the online database of Japanese folklore

About This Site is a production of GK (合同会社YOKAI.COM) and is written, illustrated, and maintained by Matthew Meyer.

This site is kept ad-free and paywall-free thanks to the backers of this Patreon project. Your support covers hosting and maintenance fees, and helps to continuously add new yōkai to this site every month. To become a patron, visit

This web site began as a Halloween art project called A-Yōkai-A-Day, in which I painted and introduced one yōkai on my blog every day for the month of October. It quickly became popular, and the following year I did A-Yōkai-A-Day again, and again each year after that. It became the starting point for my first book, The Night Parade of One Hundred Demons. Eventually it made sense to put my yōkai work on its own domain apart from my blog. opened in 2013 and has been growing steadily since then.

This website is intended as an introduction to the supernatural creatures and phenomena of Japanese folklore known as yōkai. It is not the final authority on any particular yōkai or yōkai in general. It is not an all-inclusive or exhaustive collection. There are far more stories and descriptions for each yōkai than could ever fit on these small pages. It will never be able to cover all of the yōkai that have ever been thought up.

This site deals primarily with folklore, not mythology. Folklore is full of contradictions. Unlike mythology, there is no fixed canon or final authority on what is or isn’t. Folklore belongs to everyone. Many entries on this site have multiple explanations which contradict each other. Their definitions have changed over time, and will continue to change for as long as their stories are told. This uncertainty–the inability to know–that is inherent in folklore can be frustrating. However, it is one of the primary points of enjoyment in yōkai lore. To fully comprehend yōkai is impossible; indeed it goes against their very nature. The essence of yōkai is that they are ultimately mysterious and unknowable.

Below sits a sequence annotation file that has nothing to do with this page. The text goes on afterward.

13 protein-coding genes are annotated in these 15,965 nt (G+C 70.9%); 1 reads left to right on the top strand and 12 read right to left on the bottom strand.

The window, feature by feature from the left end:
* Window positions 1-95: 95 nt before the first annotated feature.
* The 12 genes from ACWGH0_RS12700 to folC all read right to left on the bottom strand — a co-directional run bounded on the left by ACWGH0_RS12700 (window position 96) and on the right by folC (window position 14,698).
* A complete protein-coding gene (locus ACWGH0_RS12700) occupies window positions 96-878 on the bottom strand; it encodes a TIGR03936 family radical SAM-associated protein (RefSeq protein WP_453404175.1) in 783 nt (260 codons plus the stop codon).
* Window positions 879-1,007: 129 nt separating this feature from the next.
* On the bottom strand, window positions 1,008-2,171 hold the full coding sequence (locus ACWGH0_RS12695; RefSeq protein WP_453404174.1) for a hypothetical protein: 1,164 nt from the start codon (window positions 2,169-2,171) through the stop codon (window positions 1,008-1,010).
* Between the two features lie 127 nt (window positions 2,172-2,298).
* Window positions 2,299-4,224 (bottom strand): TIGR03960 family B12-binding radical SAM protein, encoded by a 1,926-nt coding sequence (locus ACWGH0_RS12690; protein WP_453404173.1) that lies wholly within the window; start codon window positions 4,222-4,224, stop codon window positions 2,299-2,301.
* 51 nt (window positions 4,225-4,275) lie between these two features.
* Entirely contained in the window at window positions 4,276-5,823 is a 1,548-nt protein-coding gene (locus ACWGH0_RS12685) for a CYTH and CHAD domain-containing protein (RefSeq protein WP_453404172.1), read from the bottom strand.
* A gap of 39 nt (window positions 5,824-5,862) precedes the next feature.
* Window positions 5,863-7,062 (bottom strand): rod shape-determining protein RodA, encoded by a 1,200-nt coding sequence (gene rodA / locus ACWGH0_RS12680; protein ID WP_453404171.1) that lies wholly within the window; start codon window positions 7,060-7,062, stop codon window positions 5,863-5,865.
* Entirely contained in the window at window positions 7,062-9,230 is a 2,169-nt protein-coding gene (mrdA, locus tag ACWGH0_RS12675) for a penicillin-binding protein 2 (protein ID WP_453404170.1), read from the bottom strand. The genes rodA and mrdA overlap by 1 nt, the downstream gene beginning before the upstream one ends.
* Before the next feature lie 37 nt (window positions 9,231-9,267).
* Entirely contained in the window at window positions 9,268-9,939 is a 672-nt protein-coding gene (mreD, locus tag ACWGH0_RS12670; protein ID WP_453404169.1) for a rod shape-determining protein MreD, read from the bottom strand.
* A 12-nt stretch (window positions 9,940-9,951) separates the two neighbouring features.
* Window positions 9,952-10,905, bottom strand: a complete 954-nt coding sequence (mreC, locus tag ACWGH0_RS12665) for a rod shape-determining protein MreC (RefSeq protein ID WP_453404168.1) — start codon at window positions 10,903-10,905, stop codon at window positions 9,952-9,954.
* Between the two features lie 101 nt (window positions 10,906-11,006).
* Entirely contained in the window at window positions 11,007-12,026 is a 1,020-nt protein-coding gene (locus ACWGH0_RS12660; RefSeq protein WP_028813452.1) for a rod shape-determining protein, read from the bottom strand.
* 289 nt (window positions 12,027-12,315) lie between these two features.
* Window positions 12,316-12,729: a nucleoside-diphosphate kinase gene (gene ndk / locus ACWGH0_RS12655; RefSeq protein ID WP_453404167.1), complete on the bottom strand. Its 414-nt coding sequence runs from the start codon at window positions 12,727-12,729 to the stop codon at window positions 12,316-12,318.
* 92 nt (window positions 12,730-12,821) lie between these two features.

While sources are often mentioned within the text, you will notice a lack of inline citations on each entry. This is on purpose. Although great care is taken to ensure that all entries are accurately researched from original sources and actual folklore (as opposed to fakelore), this website is not intended as an academic research project. It is meant for the enjoyment and appreciation of yōkai, free from the pretense of being authoritative or canonical. That said, citations and sources can be provided for any particular entry upon request.

The entries on this site are presented in the following format:

Yōkai Name

Japanese writing of the yōkai name
(in kanji, katakana, and/or hiragana)

Translation: an English translation of the name. Note that this is not the “English name.” It’s just an explanation of the meaning of the name. Yōkai should be referred to by their native Japanese names rather than by translations.
Alternate names: regional names, nicknames, different readings of the kanji, and other variations the yōkai goes by. Note that some common yōkai have too many alternative names to list them all here.
Habitat: where the yōkai might be encountered or where it normally lives, if it is specified in the folklore.
Diet: what the yōkai feeds on, or dietary preferences, if specified in folklore.

Appearance: a brief description of the yōkai including its physical presentation and its most famous traits.

Behavior: the yōkai’s natural behavior and role in society, if known.

Interactions: the yōkai’s behavior when encountering humans or interacting with human society.

Origins: information on how the yōkai came to be part of Japanese folklore, deeper meanings and etymology of its names, its development over time, its relationship to Japanese history and culture, peculiarities or contradictions in various accounts, and noteworthy sources or appearances of the yōkai.

Legends: the typical story patterns the yōkai follows , or a summary of its most well-known story.

Alphabetical list of yōkai